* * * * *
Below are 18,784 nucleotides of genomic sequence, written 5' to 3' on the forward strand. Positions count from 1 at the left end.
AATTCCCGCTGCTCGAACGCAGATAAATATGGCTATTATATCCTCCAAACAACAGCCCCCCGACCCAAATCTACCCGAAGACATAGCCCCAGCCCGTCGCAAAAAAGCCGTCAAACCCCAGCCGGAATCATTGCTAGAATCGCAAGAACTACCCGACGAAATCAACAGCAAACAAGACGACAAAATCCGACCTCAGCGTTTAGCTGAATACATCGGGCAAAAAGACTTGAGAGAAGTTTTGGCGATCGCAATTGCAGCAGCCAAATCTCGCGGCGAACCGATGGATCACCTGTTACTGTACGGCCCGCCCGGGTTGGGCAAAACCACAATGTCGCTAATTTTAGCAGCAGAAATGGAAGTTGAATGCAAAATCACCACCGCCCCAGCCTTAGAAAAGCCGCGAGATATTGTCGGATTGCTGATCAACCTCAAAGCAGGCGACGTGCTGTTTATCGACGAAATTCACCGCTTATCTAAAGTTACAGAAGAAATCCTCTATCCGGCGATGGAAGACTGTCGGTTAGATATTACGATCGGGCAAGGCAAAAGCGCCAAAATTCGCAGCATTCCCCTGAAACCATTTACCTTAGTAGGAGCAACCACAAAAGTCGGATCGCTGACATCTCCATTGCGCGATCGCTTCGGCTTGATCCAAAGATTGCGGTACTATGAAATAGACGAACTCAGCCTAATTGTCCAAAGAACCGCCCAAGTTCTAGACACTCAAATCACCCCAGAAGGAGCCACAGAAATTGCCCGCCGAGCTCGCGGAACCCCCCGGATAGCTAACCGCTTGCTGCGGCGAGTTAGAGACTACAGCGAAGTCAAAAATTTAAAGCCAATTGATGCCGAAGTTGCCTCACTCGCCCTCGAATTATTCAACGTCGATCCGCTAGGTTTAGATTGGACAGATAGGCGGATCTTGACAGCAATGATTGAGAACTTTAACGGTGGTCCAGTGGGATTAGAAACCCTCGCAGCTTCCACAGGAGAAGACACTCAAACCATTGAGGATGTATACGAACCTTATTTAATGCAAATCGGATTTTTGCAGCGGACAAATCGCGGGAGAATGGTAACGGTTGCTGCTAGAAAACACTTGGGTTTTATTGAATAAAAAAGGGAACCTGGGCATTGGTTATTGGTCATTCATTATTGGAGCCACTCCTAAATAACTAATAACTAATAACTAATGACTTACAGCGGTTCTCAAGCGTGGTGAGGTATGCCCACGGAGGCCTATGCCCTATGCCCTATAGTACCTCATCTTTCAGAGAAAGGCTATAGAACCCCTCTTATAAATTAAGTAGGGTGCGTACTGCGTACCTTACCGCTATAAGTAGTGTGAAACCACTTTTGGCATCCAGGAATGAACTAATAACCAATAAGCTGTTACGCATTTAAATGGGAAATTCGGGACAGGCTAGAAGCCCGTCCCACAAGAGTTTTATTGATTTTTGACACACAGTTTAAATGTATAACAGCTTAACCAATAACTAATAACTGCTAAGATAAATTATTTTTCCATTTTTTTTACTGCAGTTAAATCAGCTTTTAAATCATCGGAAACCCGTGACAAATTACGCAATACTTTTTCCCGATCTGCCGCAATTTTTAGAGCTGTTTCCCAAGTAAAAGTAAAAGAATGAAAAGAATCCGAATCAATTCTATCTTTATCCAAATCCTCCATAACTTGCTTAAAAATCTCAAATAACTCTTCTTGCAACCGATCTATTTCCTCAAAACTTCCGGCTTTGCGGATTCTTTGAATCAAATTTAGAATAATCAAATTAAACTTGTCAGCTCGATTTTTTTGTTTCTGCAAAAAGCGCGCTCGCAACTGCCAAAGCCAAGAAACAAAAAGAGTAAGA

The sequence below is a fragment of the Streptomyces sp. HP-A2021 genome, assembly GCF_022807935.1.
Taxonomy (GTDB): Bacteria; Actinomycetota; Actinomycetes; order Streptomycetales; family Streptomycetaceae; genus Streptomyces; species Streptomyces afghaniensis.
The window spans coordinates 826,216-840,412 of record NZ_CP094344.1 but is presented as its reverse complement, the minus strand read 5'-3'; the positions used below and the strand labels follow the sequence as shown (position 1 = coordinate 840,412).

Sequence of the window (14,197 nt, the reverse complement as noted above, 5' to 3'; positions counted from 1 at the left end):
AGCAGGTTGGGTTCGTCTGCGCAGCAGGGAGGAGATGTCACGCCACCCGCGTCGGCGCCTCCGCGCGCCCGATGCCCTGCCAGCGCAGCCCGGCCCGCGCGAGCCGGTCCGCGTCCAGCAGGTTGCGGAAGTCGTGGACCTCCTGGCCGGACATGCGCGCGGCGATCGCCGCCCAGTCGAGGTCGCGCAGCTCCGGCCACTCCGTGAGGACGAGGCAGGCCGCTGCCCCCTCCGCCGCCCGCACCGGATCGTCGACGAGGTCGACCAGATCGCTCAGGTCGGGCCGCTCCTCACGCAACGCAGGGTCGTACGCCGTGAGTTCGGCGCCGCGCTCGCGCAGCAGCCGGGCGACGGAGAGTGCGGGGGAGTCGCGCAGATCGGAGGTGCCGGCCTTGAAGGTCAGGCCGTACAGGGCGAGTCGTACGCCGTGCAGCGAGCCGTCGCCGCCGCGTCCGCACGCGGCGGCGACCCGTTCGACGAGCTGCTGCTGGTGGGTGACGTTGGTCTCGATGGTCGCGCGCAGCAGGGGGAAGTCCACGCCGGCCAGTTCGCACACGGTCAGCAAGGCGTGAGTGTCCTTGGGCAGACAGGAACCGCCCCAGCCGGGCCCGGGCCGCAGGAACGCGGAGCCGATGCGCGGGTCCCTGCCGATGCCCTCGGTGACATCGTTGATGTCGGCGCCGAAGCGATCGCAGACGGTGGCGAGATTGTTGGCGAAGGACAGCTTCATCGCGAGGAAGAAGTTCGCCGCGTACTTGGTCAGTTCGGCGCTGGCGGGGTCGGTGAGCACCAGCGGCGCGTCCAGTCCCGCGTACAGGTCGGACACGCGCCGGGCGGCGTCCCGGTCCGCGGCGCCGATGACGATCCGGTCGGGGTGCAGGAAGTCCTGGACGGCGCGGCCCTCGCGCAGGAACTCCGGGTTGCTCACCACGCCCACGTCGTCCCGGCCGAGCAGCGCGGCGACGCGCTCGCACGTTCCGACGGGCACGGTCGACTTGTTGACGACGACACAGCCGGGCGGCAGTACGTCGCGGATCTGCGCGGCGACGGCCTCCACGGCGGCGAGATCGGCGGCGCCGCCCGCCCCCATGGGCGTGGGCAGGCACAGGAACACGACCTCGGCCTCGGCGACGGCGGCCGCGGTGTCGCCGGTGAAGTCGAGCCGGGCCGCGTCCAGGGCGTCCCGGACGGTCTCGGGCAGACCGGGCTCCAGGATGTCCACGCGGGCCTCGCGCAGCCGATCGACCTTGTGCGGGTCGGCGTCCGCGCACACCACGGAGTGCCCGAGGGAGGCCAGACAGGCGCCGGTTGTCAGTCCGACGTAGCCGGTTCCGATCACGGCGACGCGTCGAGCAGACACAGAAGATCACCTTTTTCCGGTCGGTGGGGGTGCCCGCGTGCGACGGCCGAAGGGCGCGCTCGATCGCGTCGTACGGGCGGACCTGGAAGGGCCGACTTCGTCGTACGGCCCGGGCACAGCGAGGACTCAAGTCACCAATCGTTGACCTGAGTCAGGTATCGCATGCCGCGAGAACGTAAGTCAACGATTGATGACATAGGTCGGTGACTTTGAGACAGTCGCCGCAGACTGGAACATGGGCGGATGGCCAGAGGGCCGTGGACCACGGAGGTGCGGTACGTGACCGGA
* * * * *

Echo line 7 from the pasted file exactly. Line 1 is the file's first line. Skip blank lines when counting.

AGCAGGTTGGGTTCGTCTGCGCAGCAGGGAGGAGATGTCACGCCACCCGCGTCGGCGCCTCCGCGCGCCCGATGCCCTGCCAGCGCAGCCCGGCCCGCGCGAGCCGGTCCGCGTCCAGCAGGTTGCGGAAGTCGTGGACCTCCTGGCCGGACATGCGCGCGGCGATCGCCGCCCAGTCGAGGTCGCGCAGCTCCGGCCACTCCGTGAGGACGAGGCAGGCCGCTGCCCCCTCCGCCGCCCGCACCGGATCGTCGACGAGGTCGACCAGATCGCTCAGGTCGGGCCGCTCCTCACGCAACGCAGGGTCGTACGCCGTGAGTTCGGCGCCGCGCTCGCGCAGCAGCCGGGCGACGGAGAGTGCGGGGGAGTCGCGCAGATCGGAGGTGCCGGCCTTGAAGGTCAGGCCGTACAGGGCGAGTCGTACGCCGTGCAGCGAGCCGTCGCCGCCGCGTCCGCACGCGGCGGCGACCCGTTCGACGAGCTGCTGCTGGTGGGTGACGTTGGTCTCGATGGTCGCGCGCAGCAGGGGGAAGTCCACGCCGGCCAGTTCGCACACGGTCAGCAAGGCGTGAGTGTCCTTGGGCAGACAGGAACCGCCCCAGCCGGGCCCGGGCCGCAGGAACGCGGAGCCGATGCGCGGGTCCCTGCCGATGCCCTCGGTGACATCGTTGATGTCGGCGCCGAAGCGATCGCAGACGGTGGCGAGATTGTTGGCGAAGGACAGCTTCATCGCGAGGAAGAAGTTCGCCGCGTACTTGGTCAGTTCGGCGCTGGCGGGGTCGGTGAGCACCAGCGGCGCGTCCAGTCCCGCGTACAGGTCGGACACGCGCCGGGCGGCGTCCCGGTCCGCGGCGCCGATGACGATCCGGTCGGGGTGCAGGAAGTCCTGGACGGCGCGGCCCTCGCGCAGGAACTCCGGGTTGCTCACCACGCCCACGTCGTCCCGGCCGAGCAGCGCGGCGACGCGCTCGCACGTTCCGACGGGCACGGTCGACTTGTTGACGACGACACAGCCGGGCGGCAGTACGTCGCGGATCTGCGCGGCGACGGCCTCCACGGCGGCGAGATCGGCGGCGCCGCCCGCCCCCATGGGCGTGGGCAGGCACAGGAACACGACCTCGGCCTCGGCGACGGCGGCCGCGGTGTCGCCGGTGAAGTCGAGCCGGGCCGCGTCCAGGGCGTCCCGGACGGTCTCGGGCAGACCGGGCTCCAGGATGTCCACGCGGGCCTCGCGCAGCCGATCGACCTTGTGCGGGTCGGCGTCCGCGCACACCACGGAGTGCCCGAGGGAGGCCAGACAGGCGCCGGTTGTCAGTCCGACGTAGCCGGTTCCGATCACGGCGACGCGTCGAGCAGACACAGAAGATCACCTTTTTCCGGTCGGTGGGGGTGCCCGCGTGCGACGGCCGAAGGGCGCGCTCGATCGCGTCGTACGGGCGGACCTGGAAGGGCCGACTTCGTCGTACGGCCCGGGCACAGCGAGGACTCAAGTCACCAATCGTTGACCTGAGTCAGGTATCGCATGCCGCGAGAACGTAAGTCAACGATTGATGACATAGGTCGGTGACTTTGAGACAGTCGCCGCAGACTGGAACATGGGCGGATGGCCAGAGGGCCGTGGACCACGGAGGTGCGGTACGTGACCGGA